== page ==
PlantTFDB
Plant Transcription Factor Database
v4.0
Previous version: v1.0, v2.0, v3.0
Sesamum indicum
MIKC_MADS Family
Species TF ID Description
XP_011069761.1MIKC_MADS family protein
XP_011069762.1MIKC_MADS family protein
XP_011071241.1MIKC_MADS family protein
XP_011071269.1MIKC_MADS family protein
XP_011071972.1MIKC_MADS family protein
XP_011073080.1MIKC_MADS family protein
XP_011073081.1MIKC_MADS family protein
XP_011073634.1MIKC_MADS family protein
XP_011074282.1MIKC_MADS family protein
XP_011074633.1MIKC_MADS family protein
XP_011075339.1MIKC_MADS family protein
XP_011076262.1MIKC_MADS family protein
XP_011076263.1MIKC_MADS family protein
XP_011081162.1MIKC_MADS family protein
XP_011081947.1MIKC_MADS family protein
XP_011082936.1MIKC_MADS family protein
XP_011082938.1MIKC_MADS family protein
XP_011083640.1MIKC_MADS family protein
XP_011085305.1MIKC_MADS family protein
XP_011085306.1MIKC_MADS family protein
XP_011085307.1MIKC_MADS family protein
XP_011085308.1MIKC_MADS family protein
XP_011085309.1MIKC_MADS family protein
XP_011085591.1MIKC_MADS family protein
XP_011086821.1MIKC_MADS family protein
XP_011086822.1MIKC_MADS family protein
XP_011086823.1MIKC_MADS family protein
XP_011086825.1MIKC_MADS family protein
XP_011086917.1MIKC_MADS family protein
XP_011086918.1MIKC_MADS family protein
XP_011087945.1MIKC_MADS family protein
XP_011087946.1MIKC_MADS family protein
XP_011087974.1MIKC_MADS family protein
XP_011091217.1MIKC_MADS family protein
XP_011091774.1MIKC_MADS family protein
XP_011092451.1MIKC_MADS family protein
XP_011093185.1MIKC_MADS family protein
XP_011095942.1MIKC_MADS family protein
XP_011095997.1MIKC_MADS family protein
XP_011096010.1MIKC_MADS family protein
XP_011096018.1MIKC_MADS family protein
XP_011096026.1MIKC_MADS family protein
XP_011097479.1MIKC_MADS family protein
XP_011098072.1MIKC_MADS family protein
XP_011098073.1MIKC_MADS family protein
XP_011099040.1MIKC_MADS family protein
XP_011099041.1MIKC_MADS family protein
XP_011099043.1MIKC_MADS family protein
XP_011099465.1MIKC_MADS family protein
XP_011099987.1MIKC_MADS family protein
XP_011101156.1MIKC_MADS family protein
XP_011101157.1MIKC_MADS family protein
XP_011101158.1MIKC_MADS family protein
XP_011101160.1MIKC_MADS family protein
XP_011102153.1MIKC_MADS family protein
XP_011102154.1MIKC_MADS family protein
XP_011102155.1MIKC_MADS family protein
XP_011102220.1MIKC_MADS family protein
XP_011102237.1MIKC_MADS family protein
XP_011102244.1MIKC_MADS family protein
XP_011102249.1MIKC_MADS family protein
XP_011102259.1MIKC_MADS family protein
MIKC_MADS (MIKC-type MADS) Family Introduction

The best studied plant MADS-box transcription factors are those involved in floral organ identity determination. Analysis of homeotic floral mutants resulted in the formulation of a genetic model, named the ABC model, that explains how the combined functions of three classes of genes (A, B, and C) determine the identity of the four flower organs (reviewed by Coen and Meyerowitz, 1991). Arabidopsis has two A-class genes (AP1 and AP2 [Bowman et al., 1989]), two B-class genes (PI and AP3), and a single C-class gene (AG), of which only AP2 is not a MADS-box gene. Recently, it was shown that the Arabidopsis B- and C-function genes, which control petal, stamen, and carpel development, are functionally dependent on three highly similar MADS-box genes, SEP1, SEP2, and SEP3 (Pelaz et al., 2000). Interestingly, only when mutant knockout alleles of the three SEP genes were combined in a triple sep1 sep2 sep3 mutant was loss of petal, stamen, and carpel identity observed, resulting in a flower composed of only sepals. This example shows that redundancy occurs in the MADS-box gene family, which complicates reverse genetic strategies for gene function analysis. The SHP genes provide another example of MADS-box gene redundancy. shp1 and shp2 single mutants do not exhibit any phenotypic effect, whereas in the double mutant, development of the dehiscence zone is disturbed in the fruit, resulting in a failure to release seeds (Liljegren et al., 2000)[1].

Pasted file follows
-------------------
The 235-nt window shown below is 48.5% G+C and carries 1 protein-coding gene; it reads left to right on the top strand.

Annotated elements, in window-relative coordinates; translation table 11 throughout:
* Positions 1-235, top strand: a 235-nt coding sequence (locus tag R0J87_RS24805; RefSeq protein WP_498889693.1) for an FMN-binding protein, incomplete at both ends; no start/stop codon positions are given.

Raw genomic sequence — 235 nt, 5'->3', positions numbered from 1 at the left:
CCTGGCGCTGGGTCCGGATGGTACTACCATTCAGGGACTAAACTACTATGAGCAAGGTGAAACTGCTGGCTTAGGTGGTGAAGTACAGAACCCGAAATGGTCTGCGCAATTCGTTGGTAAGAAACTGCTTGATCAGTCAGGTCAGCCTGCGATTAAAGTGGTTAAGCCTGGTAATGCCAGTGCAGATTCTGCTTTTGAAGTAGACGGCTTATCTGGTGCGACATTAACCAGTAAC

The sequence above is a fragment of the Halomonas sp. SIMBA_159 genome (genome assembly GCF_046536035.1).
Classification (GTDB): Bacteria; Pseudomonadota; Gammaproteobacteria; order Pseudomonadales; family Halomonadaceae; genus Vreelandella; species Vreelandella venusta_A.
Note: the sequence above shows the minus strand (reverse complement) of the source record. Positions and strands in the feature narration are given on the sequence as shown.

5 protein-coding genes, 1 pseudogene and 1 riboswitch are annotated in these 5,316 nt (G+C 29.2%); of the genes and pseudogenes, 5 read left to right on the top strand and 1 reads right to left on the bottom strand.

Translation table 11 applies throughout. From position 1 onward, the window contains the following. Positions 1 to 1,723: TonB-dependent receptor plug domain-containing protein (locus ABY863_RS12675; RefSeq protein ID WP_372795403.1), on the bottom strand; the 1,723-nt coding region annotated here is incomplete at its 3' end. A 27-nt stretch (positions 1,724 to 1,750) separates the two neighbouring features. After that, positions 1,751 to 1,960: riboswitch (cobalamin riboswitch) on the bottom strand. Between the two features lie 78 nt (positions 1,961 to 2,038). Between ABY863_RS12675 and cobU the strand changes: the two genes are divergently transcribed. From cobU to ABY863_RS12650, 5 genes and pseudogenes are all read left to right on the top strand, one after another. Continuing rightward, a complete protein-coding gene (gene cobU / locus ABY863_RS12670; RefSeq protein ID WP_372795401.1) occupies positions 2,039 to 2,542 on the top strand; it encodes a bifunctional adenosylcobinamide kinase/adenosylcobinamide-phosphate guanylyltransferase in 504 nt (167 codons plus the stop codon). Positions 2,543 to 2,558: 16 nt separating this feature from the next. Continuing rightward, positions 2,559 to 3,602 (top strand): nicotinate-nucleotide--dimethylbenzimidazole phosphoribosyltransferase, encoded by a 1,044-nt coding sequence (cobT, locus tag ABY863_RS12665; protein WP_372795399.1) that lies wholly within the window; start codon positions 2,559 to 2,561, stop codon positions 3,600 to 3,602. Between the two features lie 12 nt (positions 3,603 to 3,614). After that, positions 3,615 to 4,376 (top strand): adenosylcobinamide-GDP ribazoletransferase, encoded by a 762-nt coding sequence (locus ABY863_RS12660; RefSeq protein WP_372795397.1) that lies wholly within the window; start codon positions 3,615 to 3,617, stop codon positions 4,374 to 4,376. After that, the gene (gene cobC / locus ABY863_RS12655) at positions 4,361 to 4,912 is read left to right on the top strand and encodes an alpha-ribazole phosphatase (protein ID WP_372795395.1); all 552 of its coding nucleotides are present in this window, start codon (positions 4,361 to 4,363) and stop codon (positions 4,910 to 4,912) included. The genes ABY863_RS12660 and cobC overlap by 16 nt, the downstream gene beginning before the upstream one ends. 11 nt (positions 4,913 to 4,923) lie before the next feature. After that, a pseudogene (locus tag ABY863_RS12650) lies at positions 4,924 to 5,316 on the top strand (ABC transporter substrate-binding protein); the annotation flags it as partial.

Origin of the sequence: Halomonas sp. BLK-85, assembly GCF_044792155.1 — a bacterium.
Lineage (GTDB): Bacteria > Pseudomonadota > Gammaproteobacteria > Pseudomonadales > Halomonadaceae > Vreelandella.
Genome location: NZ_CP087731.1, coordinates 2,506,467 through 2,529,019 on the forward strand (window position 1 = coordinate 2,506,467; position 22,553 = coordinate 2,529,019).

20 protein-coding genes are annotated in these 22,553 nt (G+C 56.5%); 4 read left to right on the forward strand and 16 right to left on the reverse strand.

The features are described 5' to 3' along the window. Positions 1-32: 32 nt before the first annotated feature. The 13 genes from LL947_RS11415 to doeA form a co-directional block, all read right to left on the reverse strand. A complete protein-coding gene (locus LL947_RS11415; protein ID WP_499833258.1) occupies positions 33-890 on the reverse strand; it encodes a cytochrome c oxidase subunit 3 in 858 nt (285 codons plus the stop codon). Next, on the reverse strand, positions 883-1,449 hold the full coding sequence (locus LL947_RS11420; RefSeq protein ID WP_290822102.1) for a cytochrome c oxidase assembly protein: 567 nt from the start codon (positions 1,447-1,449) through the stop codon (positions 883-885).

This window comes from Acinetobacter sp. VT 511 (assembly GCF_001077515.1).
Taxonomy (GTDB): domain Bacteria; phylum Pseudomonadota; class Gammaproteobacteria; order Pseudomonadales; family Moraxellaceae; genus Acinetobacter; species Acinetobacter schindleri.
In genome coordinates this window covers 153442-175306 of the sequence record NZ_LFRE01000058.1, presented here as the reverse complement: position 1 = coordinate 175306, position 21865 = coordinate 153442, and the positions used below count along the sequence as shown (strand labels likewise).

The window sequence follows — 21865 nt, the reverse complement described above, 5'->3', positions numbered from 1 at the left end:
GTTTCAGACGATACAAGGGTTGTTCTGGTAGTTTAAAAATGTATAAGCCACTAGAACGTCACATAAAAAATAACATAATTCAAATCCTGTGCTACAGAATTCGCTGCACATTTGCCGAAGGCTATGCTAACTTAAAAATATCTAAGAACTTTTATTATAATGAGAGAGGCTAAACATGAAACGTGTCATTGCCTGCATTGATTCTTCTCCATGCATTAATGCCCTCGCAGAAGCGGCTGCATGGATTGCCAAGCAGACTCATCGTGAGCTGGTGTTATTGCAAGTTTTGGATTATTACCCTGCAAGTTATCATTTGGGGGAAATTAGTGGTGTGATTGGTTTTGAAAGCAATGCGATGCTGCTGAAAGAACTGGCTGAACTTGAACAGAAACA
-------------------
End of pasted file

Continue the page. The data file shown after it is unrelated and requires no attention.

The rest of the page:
It has been proposed that there are at least 2 lineages (type I and type II) of MADS-box genes in plants, animals, and fungi. Most of the well-studied plant genes are type II genes and have three more domains than type I genes from the N to the C terminus of the protein:intervening (I) domain (~30 codons), keratin-lik e coiled-coil (K) domain (~70 codons), and Cterminal (C) domain (variable length). These genes are called the MIKC-type and are specific to plants[2].

The MADS-box is a DNA binding domain of 58 amino acids that binds DNA at consensus recognition sequences known as CArG boxes [CC(A/T)6GG] (Hayes et al., 1988; Riechmann et al., 1996b). The interaction with DNA has been studied in detail for the human and yeast MADS-box proteins thanks to the resolved crystal structures (Pellegrini et al., 1995; Santelli and Richmond, 2000). The I domain is less conserved and contributes to the specification of dimerization. The K domain is characterized by a coiled-coil structure, which facilitates the dimerization of MADS-box proteins (Davies et al., 1996; Fan et al., 1997). The C domain is the least conserved domain; in some cases, it has been shown to contain a transactivation domain or to contribute to the formation of multimeric MADS-box protein complexes (Egea-Cortines et al., 1999; Honma and Goto, 2001)[1].

1.Parenicova L, de Folter S, Kieffer M, Horner DS, Favalli C, Busscher J, Cook HE, Ingram RM, Kater MM, Davies B, Angenent GC, Colombo L.
Molecular and phylogenetic analyses of the complete MADS-box transcription factor family in Arabidopsis: new openings to the MADS world.
Plant Cell. 2003 Jul;15(7):1538-51.
PMID: 12837945
2.Nam J, dePamphilis CW, Ma H, Nei M.
Antiquity and evolution of the MADS-box gene family controlling flower development in plants.
Mol Biol Evol. 2003 Sep;20(9):1435-47. Epub 2003 May 30.
PMID: 12777513